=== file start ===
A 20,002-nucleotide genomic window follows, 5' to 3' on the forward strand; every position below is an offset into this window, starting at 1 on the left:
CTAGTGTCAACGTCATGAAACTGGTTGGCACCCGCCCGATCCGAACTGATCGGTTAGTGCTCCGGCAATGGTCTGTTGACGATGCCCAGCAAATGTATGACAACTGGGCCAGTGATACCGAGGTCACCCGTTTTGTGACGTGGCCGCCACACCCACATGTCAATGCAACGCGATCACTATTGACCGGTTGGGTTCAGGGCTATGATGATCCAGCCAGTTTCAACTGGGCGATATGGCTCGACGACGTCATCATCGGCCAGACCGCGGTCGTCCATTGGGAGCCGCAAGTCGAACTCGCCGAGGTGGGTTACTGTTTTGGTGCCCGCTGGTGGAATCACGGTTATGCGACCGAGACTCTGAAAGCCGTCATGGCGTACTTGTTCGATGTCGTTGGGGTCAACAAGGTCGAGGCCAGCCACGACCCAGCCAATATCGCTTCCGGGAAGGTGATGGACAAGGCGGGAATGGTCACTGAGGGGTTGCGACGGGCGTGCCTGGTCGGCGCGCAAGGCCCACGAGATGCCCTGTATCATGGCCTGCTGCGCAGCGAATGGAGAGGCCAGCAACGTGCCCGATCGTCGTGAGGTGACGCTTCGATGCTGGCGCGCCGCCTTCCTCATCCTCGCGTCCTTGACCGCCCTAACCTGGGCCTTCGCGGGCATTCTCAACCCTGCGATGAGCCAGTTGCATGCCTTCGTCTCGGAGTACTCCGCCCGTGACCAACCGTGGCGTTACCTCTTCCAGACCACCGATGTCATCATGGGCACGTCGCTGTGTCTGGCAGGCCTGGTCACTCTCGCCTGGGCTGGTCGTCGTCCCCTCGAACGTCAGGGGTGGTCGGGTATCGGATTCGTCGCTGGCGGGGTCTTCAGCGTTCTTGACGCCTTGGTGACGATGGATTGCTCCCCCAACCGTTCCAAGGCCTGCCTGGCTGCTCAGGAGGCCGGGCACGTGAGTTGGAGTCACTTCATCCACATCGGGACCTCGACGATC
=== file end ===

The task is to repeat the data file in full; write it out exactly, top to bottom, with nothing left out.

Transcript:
A 20,002-nucleotide genomic window follows, 5' to 3' on the forward strand; every position below is an offset into this window, starting at 1 on the left:
CTAGTGTCAACGTCATGAAACTGGTTGGCACCCGCCCGATCCGAACTGATCGGTTAGTGCTCCGGCAATGGTCTGTTGACGATGCCCAGCAAATGTATGACAACTGGGCCAGTGATACCGAGGTCACCCGTTTTGTGACGTGGCCGCCACACCCACATGTCAATGCAACGCGATCACTATTGACCGGTTGGGTTCAGGGCTATGATGATCCAGCCAGTTTCAACTGGGCGATATGGCTCGACGACGTCATCATCGGCCAGACCGCGGTCGTCCATTGGGAGCCGCAAGTCGAACTCGCCGAGGTGGGTTACTGTTTTGGTGCCCGCTGGTGGAATCACGGTTATGCGACCGAGACTCTGAAAGCCGTCATGGCGTACTTGTTCGATGTCGTTGGGGTCAACAAGGTCGAGGCCAGCCACGACCCAGCCAATATCGCTTCCGGGAAGGTGATGGACAAGGCGGGAATGGTCACTGAGGGGTTGCGACGGGCGTGCCTGGTCGGCGCGCAAGGCCCACGAGATGCCCTGTATCATGGCCTGCTGCGCAGCGAATGGAGAGGCCAGCAACGTGCCCGATCGTCGTGAGGTGACGCTTCGATGCTGGCGCGCCGCCTTCCTCATCCTCGCGTCCTTGACCGCCCTAACCTGGGCCTTCGCGGGCATTCTCAACCCTGCGATGAGCCAGTTGCATGCCTTCGTCTCGGAGTACTCCGCCCGTGACCAACCGTGGCGTTACCTCTTCCAGACCACCGATGTCATCATGGGCACGTCGCTGTGTCTGGCAGGCCTGGTCACTCTCGCCTGGGCTGGTCGTCGTCCCCTCGAACGTCAGGGGTGGTCGGGTATCGGATTCGTCGCTGGCGGGGTCTTCAGCGTTCTTGACGCCTTGGTGACGATGGATTGCTCCCCCAACCGTTCCAAGGCCTGCCTGGCTGCTCAGGAGGCCGGGCACGTGAGTTGGAGTCACTTCATCCACATCGGGACCTCGACGATC